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A rare case of chest wall lipoma growing into the pleural cavity: a case report



Several cases of lipoma in unusual locations in the thorax have been reported. Appropriate surgical treatment depending on the location and shape is often required.

Case presentation

We herein report an extremely rare case of a chest wall lipoma growing into the pleural cavity. The tumor was successfully removed without damaging the capsule by a combination of direct and thoracoscopic approaches.


Chest wall lipomas growing into pleural cavity can be successfully treated by a combination of direct and thoracoscopic approaches.

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Lipomas are one of the most common soft tissue tumors and are typically located in the subcutaneous layer. Typical deep-seated lipomas are relatively rare and are located in the subfascial tissue (deep lipomas) or on bone surfaces (parosteal lipomas). In the thoracic area, several cases of lipomas in unusual locations such as intracardiac lipomas [1], pleural lipomas [2,3,4], and intramuscular lipomas [5, 6] have been reported. We herein report an extremely rare case of a chest wall lipoma penetrating the pleural cavity.

Case presentation

A 60-year-old male patient visited the department of plastic and reconstructive surgery with a palpable mass in the right subscapular area. The mass was about 6 cm in size, round and rubbery, and was assumed to be located in the deep layer. An intramuscular or a submuscular lipoma was suspected.

Magnetic resonance (MR) image showed an encapsulated fatty mass between the right serratus anterior muscle and the right rib cage. The size of the mass was estimated to be 5.5 × 2.3 × 5.2 cm. The mass was insulated in the right 6th–7th intercostal space resulting in herniation into the pleural cavity. Thin internal septations were also observed (Fig. 1). The assessment from MR imaging was that it was either an intermuscular lipoma or a well-differentiated liposarcoma.

Fig. 1
figure 1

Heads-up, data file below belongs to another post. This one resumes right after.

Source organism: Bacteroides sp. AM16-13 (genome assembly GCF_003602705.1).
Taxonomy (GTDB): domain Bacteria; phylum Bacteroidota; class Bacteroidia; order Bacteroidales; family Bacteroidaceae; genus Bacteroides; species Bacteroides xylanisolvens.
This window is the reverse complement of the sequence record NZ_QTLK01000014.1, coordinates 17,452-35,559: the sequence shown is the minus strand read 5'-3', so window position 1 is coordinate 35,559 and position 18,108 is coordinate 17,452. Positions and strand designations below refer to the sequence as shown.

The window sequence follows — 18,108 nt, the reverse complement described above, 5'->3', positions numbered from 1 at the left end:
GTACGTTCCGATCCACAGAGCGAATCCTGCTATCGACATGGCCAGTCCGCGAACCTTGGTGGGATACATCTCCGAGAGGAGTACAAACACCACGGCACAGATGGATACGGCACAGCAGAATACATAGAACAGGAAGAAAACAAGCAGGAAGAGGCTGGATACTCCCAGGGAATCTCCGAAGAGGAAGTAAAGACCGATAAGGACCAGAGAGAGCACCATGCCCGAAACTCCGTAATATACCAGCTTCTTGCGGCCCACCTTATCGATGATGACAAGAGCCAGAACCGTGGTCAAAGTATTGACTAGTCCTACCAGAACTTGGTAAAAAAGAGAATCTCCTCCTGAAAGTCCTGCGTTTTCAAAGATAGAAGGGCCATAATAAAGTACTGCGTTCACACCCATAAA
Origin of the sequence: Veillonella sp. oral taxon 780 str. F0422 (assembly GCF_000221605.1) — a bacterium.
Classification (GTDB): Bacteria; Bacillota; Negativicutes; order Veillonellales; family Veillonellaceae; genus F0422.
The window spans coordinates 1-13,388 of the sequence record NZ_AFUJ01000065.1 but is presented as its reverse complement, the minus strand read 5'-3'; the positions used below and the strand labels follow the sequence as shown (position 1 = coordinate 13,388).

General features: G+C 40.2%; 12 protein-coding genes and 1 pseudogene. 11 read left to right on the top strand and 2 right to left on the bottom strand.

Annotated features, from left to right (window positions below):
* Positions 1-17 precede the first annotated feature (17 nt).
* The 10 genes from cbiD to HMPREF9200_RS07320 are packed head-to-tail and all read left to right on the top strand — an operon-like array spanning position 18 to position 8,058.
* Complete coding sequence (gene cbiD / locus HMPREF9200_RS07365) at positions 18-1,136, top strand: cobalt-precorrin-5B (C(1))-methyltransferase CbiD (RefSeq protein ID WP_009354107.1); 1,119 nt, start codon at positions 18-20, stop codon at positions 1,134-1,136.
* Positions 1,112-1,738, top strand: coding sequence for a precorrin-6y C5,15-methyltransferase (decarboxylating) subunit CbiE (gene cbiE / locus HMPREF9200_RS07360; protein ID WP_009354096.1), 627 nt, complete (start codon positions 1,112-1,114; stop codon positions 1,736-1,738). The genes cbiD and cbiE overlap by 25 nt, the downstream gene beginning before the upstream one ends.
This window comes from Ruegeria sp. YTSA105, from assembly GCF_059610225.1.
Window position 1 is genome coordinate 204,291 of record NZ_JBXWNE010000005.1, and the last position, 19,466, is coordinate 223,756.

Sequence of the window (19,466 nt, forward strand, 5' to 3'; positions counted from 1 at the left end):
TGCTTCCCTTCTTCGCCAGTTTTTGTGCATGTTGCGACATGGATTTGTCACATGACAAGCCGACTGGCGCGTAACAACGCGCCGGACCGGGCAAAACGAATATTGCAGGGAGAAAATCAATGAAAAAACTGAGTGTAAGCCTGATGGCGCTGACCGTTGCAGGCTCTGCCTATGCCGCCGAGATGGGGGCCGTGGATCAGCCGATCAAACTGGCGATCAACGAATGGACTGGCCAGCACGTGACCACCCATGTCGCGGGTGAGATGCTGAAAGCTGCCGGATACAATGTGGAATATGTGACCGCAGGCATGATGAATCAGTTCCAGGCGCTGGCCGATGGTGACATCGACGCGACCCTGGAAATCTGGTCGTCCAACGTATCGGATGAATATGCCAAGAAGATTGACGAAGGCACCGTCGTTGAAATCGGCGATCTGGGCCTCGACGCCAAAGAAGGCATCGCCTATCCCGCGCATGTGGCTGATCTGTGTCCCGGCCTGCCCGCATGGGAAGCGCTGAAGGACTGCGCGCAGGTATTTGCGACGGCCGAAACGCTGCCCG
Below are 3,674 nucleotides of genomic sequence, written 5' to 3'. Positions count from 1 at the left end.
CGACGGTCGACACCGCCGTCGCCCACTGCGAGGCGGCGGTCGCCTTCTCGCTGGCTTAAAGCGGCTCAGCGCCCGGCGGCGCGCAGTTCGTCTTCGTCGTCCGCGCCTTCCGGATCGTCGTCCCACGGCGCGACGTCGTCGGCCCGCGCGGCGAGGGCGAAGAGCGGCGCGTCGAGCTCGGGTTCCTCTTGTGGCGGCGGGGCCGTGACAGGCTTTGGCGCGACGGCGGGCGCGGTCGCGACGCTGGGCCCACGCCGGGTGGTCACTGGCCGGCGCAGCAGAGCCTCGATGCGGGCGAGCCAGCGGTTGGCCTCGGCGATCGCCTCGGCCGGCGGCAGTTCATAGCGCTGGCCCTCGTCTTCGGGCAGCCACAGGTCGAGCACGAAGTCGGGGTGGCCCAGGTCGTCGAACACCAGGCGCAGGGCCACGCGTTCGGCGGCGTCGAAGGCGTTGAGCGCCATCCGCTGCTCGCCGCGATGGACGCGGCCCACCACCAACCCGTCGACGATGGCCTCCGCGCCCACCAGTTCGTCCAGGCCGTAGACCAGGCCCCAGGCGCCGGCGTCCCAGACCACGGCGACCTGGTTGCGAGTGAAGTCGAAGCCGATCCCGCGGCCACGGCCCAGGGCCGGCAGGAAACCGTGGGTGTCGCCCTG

MR image revealing an encapsulated fatty mass. The mass was located between the right serratus anterior muscle and the right rib cage. The size of the mass was estimated to be 5.5 × 2.3 × 5.2 cm. The mass was insulated in the right 6th–7th intercostal space resulting in herniation into the pleural cavity

It was thought that both direct and thoracoscopic approaches were necessary to remove the tumor without rupturing or damaging the capsule. Therefore, co-operation with the thoracic surgeon was planned.

The patient was laid in the lateral decubitus position. The mass was exposed under the serratus anterior muscle and separated from the surrounding tissue preventing damage to the capsule (Fig. 2a). After full separation until the chest wall, the thoracoscopic approach was started. The tumor was encapsulated by parietal pleura and herniated into the pleural cavity (Fig. 2b). Under combined direct and thoracoscopic views, the tumor was dissected from the rib bone. To avoid capsular injury due to the narrow intercostal space, en bloc resection of the tumor and the intercostal muscle was performed without sacrifying the intercostal vessels and nerve. Finally, the tumor was excised (Fig. 2d).

Fig. 2
figure 2

Intraoperative photography. (A) The tumor was exposed under the serratus anterior muscle and separated from surrounding tissue preventing damage to the capsule. (B) Thoracoscopic view showing the herniated tumor in the pleural cavity (C) The en bloc resection of the tumor and intercostal muscle was performed. (D) Excised tumor without damaging the capsule